Although the sample is limited, we find several instances of 60s and early 70s pop hits utilized in films released during the 80s and early 90s, such as "Stand by Me" in Stand by Me, "Unchained Melody" in Ghost, "Do You Love Me" in Dirty Dancing, and, of course, "Bohemian Rhapsody" in Wayne's World. Perhaps there is a predictable time interval when hit songs ripen in nostalgic value, or maybe this cluster is a smattering of randomness.
Another find is the relative decrease in media-driven rediscovery post-2000. This trend may be explained by ongoing fragmentation within the media landscape. Few contemporary movies or shows have the cultural reach of Dirty Dancing or Ferris Bueller, save for serialized productions like the Marvel Cinematic Universe or The Fast and Furious franchise. As a result, there are fewer chances for a tune to go viral through a movie or show. But film and television are only half of the story.
Social media has no problem attracting and captivating consumer attention and is thus wildly prolific in reviving older music:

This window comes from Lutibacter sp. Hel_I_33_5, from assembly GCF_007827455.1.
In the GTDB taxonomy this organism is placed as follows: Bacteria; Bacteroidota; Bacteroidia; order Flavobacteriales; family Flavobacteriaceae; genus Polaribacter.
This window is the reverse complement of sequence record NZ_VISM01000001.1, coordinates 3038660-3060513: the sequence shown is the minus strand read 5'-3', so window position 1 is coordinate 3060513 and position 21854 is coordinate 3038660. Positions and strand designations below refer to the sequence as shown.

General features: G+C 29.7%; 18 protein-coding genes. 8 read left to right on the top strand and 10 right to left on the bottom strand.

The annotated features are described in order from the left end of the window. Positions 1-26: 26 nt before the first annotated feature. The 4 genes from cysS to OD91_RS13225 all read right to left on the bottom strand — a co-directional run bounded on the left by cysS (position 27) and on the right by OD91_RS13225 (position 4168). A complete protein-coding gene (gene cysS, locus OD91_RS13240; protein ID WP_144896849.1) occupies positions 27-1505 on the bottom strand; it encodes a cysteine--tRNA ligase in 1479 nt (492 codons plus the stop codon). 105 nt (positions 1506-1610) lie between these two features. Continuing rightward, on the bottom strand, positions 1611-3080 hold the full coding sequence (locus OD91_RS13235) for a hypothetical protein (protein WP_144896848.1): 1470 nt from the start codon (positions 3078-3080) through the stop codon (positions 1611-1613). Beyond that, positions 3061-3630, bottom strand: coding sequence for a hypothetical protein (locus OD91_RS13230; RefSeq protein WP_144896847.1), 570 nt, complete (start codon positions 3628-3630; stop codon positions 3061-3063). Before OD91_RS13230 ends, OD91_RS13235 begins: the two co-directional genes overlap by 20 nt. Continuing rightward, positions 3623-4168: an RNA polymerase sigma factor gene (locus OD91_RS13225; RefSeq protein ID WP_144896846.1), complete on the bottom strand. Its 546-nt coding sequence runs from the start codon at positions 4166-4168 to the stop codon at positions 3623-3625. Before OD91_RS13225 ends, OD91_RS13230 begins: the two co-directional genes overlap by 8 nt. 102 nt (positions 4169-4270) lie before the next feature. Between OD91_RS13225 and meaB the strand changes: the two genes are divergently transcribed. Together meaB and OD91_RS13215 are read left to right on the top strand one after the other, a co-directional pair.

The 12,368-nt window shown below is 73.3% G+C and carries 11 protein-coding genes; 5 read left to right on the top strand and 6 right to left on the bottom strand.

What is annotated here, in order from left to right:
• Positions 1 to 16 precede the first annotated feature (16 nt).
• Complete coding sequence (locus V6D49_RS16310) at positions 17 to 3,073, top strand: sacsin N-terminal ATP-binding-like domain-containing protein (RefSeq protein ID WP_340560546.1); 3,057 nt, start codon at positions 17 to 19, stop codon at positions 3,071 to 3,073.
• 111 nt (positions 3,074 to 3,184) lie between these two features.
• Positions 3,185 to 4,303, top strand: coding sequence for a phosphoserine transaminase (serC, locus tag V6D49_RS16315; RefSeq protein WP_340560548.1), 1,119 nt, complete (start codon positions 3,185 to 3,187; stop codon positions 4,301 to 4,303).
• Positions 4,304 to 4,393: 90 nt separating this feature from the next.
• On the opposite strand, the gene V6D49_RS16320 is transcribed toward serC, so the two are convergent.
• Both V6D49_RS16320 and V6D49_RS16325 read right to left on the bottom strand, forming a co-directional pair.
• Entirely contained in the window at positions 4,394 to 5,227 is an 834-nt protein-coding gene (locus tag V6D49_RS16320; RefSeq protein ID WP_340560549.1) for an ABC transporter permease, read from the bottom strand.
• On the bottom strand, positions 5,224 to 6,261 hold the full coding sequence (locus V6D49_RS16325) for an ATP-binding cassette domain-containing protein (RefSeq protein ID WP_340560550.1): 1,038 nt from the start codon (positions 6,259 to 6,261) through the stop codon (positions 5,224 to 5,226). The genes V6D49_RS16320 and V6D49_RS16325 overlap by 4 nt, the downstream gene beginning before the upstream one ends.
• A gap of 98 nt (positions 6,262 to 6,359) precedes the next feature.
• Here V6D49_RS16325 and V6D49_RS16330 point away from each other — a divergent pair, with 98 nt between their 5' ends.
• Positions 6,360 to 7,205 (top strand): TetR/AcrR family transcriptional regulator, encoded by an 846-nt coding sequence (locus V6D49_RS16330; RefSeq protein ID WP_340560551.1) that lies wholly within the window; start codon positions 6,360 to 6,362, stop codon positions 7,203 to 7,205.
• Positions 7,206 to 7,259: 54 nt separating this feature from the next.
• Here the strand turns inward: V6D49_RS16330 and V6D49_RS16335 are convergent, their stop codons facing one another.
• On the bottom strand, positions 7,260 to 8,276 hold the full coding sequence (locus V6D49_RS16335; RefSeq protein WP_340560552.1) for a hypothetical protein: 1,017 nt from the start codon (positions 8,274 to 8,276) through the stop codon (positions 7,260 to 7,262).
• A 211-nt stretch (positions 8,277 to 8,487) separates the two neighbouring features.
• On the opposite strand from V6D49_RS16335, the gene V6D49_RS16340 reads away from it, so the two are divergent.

When we chart media-driven song revivals over time, we see a minor bump in rediscovery in the 80s and a swell in music revivals post-2010, primarily driven by social media:
Social media may be the most efficient format for music rediscovery. Services like Tik Tok and Twitter enjoy massive reach, formalize cultural trends by surfacing virality to their users, and meme-ify recognized songs to convey complicated emotions within the contents of a short-form clip. As a result, the future looks promising for media-driven song revivals.
Songs Re-charting After a Musician’s Death.
On April 21st, 2016, beloved rock icon Prince tragically passed away in his Minnesota home. Prince was a fixture of American pop culture for over 20 years with 47 hit songs, an iconic (and campy) film classic in Purple Rain, and a flamboyantly memorable persona (expertly mocked in a classic Chapelle Show skit).